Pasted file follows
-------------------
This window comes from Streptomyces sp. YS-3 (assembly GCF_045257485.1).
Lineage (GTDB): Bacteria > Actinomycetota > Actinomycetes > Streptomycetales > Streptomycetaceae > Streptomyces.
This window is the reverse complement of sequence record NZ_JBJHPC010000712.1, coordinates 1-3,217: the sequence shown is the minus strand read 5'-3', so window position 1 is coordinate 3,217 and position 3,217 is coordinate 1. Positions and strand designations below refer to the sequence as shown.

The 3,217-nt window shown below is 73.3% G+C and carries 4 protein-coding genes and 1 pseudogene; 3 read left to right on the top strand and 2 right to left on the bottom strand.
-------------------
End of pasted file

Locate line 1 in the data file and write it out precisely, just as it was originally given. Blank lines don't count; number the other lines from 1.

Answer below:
This window comes from Streptomyces sp. YS-3 (assembly GCF_045257485.1).